Jill Nagy, chief executive, Rochdale Training Association
“SFA has given us funding for period 1 to 8 to cover all 16 to 18 apprentices on the system at the of period 4 – 100 per cent of period 1 to 8 request. No new funding for traineeships and no growth funding for periods 9 to 12. Our existing apprenticeship carry-in value to period 9 to 12 already exceeds our MCV by circa £150,000. This is a risk to us as a charitable body which could potentially rise to £350,000, if we dare to continue to recruit. The SFA performance management process clearly broke down at review point 1. We now have no confidence in the system and have been given no reassurance that funding will be available and that timetables will be adhered to. The notification that we had been successful with our bid for period 1 to 8 came 80 per cent of the way through that financial period. This is clearly not a sustainable model for managing any business, let alone something as important as growing apprenticeships by 3 million in this parliament.”
Mark Durham, chief executive, Training Trust (WFCCTT)
“I think we need some answers from government, not just through the Skills Funding Agency. Also the public need to know this to put the pressure on, not just kept between us in the wider college/provider network.
These numpties were elected on the promise of a future in building the country from within and now the goal posts have been ripped out of the pitch, nowhere to aim at now!”
Steve Roe, chief executive, Avant Partnership
“We will also not be the only provider in this position. Many others, like us will have invested substantial resources (including staff time, equipment, materials, marketing and liaison with referral agencies) in developing what we understood to be priority provision for young people. It is unacceptable and extremely inefficient to continually operate on a stop/start basis, which is unprofessional but also potentially destabilising for the whole sector. How would the SFA want us to respond to the young people and employers?”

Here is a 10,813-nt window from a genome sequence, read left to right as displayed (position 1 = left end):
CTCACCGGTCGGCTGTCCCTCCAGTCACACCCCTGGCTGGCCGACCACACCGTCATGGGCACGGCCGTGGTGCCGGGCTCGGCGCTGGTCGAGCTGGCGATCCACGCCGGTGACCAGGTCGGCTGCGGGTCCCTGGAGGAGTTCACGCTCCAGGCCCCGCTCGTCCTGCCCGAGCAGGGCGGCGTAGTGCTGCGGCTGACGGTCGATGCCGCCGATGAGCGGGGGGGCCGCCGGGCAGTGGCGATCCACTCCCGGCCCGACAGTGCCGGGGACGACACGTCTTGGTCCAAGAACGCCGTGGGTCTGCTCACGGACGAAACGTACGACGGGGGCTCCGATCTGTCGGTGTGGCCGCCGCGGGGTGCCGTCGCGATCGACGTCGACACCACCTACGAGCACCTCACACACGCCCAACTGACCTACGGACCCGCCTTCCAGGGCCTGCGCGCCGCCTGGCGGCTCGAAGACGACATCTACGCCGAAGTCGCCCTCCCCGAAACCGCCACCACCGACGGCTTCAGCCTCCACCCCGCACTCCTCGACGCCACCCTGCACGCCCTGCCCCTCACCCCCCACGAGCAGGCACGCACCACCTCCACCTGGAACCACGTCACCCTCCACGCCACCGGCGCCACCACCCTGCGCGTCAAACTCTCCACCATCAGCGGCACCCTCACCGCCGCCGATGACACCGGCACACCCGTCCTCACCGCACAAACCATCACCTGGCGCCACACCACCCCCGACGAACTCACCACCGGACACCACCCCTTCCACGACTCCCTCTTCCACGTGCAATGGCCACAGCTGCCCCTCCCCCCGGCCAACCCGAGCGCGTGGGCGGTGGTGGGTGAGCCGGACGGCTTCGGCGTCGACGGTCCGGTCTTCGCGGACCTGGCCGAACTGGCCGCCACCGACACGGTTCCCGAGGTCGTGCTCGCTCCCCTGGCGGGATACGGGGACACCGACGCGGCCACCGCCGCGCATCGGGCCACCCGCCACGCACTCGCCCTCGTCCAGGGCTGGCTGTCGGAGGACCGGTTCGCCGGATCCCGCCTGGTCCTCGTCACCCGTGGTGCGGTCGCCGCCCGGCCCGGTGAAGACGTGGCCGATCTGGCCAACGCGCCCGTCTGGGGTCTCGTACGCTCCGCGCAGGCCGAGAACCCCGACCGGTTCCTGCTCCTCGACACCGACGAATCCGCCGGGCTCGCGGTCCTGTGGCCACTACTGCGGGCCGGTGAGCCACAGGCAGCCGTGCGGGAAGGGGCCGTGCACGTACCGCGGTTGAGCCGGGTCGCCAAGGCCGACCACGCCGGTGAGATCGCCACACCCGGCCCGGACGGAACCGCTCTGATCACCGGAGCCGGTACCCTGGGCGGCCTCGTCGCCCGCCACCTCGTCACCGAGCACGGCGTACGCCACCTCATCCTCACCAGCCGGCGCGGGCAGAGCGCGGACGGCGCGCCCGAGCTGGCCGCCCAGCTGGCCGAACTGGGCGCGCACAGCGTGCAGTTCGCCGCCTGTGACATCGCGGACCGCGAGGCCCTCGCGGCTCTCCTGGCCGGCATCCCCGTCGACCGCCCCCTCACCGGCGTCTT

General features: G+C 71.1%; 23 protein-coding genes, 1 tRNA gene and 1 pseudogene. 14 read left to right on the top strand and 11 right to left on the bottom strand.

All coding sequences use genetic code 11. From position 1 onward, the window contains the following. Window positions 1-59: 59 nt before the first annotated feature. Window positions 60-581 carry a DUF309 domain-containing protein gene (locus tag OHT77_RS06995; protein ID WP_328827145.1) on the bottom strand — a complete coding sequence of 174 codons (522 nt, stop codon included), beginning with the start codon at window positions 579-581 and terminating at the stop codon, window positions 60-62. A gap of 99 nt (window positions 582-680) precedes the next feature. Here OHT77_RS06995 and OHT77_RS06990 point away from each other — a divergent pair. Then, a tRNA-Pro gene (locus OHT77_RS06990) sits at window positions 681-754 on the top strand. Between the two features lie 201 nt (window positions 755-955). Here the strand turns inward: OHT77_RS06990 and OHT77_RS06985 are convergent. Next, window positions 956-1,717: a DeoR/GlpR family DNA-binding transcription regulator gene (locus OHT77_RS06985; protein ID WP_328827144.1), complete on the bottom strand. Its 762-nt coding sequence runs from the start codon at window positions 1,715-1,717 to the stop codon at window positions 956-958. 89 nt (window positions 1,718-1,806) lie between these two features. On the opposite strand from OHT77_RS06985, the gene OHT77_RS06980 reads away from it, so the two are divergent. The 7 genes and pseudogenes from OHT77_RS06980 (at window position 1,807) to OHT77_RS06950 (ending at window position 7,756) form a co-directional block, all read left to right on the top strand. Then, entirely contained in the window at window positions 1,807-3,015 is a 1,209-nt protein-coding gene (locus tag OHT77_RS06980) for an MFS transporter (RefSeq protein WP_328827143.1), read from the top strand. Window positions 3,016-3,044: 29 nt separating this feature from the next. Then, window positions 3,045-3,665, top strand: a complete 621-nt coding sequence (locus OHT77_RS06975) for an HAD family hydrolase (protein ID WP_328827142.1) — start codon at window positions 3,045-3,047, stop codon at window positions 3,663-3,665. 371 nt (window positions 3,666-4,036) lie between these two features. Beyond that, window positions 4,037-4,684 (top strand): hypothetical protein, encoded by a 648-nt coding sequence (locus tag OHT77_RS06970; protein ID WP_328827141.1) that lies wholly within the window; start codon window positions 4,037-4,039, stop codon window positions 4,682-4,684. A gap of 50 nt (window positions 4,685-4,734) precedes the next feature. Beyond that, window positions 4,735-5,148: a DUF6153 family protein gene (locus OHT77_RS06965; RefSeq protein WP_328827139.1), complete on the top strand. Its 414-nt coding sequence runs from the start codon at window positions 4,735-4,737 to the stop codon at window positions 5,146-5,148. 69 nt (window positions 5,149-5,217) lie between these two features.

Angela Middleton, chief executive, MiddletonMurray
‘’The position we, along with many other training providers, now find ourselves in is disappointing. The system permits growth requests but in order to be in a position to prove your ability to meet such requests you need to have over-achieved contract tolerance which due to the success of our award-winning 16 to 18 programme, is exactly what we’ve done. To then be told that due to the national overspend in 16 to 18 provision there is now no funding for growth after all, effectively means that MiddletonMurray has made a ‘donation’ to the government of over £600k in free training. Whilst we pride ourselves on our commitment to the communities we serve, we hadn’t planned on being quite so altruistic as this!”
Adrian Gunner, managing director, South West Regional Assessment Centre
“In response to government policy we have worked to develop traineeship provision to meet a significant need within the local authority areas of Bournemouth, Poole and Dorset. A provision which has been successful and well received by the authorities – working with the most NEET people. The SFA had alluded that growth in this area could be requested and it was clear that the only way to demonstrate an ability to meet growth was by over-delivering. We are now in a position where the SFA have effectively encouraged us to work for no income and we have a substantial number of very vulnerable learners whom we now have a big doubt over how we can help them. For the SFA/EFA and government to take so long to come up with this is appalling and their inefficiencies really do need to be called into question.”